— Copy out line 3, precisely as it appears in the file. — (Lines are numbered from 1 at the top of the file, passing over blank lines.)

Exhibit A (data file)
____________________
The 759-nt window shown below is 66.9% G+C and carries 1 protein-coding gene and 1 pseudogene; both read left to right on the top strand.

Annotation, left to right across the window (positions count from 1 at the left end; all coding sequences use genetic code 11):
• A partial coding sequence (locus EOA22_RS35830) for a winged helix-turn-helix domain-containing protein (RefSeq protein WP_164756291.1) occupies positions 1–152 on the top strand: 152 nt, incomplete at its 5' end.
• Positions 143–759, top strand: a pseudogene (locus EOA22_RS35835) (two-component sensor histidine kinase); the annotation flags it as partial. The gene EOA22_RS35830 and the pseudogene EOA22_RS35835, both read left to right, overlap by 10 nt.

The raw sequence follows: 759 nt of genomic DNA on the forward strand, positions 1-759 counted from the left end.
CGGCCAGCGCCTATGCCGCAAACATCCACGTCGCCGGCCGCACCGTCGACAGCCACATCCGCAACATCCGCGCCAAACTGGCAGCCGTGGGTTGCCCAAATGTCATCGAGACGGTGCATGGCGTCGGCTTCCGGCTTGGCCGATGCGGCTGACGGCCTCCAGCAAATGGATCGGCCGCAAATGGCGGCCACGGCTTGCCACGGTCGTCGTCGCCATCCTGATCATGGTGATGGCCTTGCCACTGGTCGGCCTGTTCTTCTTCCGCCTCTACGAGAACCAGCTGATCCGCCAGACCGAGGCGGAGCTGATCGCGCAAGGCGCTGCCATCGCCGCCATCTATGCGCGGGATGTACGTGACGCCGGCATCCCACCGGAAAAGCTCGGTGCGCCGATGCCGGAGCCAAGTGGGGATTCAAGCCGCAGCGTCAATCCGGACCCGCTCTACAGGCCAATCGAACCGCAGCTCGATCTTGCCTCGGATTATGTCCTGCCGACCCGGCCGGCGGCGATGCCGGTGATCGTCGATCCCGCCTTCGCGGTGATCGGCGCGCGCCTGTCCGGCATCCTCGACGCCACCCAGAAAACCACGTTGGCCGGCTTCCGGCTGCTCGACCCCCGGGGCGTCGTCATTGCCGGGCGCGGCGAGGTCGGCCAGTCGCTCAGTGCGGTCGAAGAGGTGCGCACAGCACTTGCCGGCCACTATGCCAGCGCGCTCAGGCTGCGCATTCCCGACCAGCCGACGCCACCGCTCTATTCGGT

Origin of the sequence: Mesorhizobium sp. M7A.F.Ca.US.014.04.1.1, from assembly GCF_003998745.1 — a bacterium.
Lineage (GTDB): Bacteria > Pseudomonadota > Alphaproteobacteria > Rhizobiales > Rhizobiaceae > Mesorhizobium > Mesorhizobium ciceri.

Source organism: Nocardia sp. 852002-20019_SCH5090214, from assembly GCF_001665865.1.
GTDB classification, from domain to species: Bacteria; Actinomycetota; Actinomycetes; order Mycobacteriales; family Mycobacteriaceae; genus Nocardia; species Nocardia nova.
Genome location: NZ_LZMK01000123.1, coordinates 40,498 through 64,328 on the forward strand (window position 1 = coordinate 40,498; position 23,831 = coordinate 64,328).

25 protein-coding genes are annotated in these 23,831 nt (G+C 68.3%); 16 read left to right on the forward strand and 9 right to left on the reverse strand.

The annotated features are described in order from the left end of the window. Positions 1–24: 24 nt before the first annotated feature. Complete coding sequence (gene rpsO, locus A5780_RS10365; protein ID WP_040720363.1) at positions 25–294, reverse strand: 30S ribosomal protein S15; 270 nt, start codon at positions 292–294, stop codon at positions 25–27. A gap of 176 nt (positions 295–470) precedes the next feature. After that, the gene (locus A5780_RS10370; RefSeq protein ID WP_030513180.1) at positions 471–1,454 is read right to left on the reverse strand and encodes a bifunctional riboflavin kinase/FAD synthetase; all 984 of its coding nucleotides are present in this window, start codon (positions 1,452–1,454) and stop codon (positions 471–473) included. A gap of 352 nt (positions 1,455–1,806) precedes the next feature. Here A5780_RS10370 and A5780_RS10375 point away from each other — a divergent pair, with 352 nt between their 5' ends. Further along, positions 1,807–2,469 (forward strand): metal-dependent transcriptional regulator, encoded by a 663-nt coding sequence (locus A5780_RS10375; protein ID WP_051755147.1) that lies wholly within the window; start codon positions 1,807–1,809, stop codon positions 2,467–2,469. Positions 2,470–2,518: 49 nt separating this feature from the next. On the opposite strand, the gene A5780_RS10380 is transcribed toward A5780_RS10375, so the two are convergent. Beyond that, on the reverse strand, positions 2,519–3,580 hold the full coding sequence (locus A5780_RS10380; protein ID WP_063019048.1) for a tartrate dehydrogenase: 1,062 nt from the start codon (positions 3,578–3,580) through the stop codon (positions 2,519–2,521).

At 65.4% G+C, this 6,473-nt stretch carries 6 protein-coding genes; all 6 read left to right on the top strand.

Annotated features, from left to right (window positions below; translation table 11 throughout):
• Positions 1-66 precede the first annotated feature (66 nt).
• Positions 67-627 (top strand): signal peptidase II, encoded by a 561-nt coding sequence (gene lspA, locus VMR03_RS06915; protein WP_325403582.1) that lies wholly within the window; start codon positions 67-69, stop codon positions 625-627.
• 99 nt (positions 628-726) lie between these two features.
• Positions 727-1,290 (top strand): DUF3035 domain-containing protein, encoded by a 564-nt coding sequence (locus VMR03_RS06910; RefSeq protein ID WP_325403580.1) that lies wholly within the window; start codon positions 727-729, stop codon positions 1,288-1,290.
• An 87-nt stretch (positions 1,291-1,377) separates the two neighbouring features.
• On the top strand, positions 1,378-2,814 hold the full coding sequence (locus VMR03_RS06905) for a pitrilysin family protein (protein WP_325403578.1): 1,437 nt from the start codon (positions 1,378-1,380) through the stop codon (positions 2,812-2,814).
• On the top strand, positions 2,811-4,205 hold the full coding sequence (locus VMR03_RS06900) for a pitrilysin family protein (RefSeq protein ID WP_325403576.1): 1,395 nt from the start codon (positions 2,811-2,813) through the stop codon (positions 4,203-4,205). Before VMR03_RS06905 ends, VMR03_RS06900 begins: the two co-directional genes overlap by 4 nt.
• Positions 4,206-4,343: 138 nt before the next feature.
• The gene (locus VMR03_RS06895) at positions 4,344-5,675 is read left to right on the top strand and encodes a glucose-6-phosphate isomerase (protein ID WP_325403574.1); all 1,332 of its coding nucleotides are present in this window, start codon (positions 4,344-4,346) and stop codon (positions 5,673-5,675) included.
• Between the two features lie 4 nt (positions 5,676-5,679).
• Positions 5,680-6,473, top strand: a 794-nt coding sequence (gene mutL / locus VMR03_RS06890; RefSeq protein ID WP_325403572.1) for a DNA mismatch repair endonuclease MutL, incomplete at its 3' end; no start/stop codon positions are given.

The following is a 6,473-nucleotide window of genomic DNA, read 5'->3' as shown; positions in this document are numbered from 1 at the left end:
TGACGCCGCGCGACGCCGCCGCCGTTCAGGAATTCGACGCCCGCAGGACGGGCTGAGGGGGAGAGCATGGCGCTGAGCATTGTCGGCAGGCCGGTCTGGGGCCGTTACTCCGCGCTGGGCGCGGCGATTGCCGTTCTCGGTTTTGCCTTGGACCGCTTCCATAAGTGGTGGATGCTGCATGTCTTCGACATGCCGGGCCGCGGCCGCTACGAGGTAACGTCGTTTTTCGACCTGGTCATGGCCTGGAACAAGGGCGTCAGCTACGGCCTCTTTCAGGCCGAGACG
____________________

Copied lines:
• A partial coding sequence (locus EOA22_RS35830) for a winged helix-turn-helix domain-containing protein (RefSeq protein WP_164756291.1) occupies positions 1–152 on the top strand: 152 nt, incomplete at its 5' end.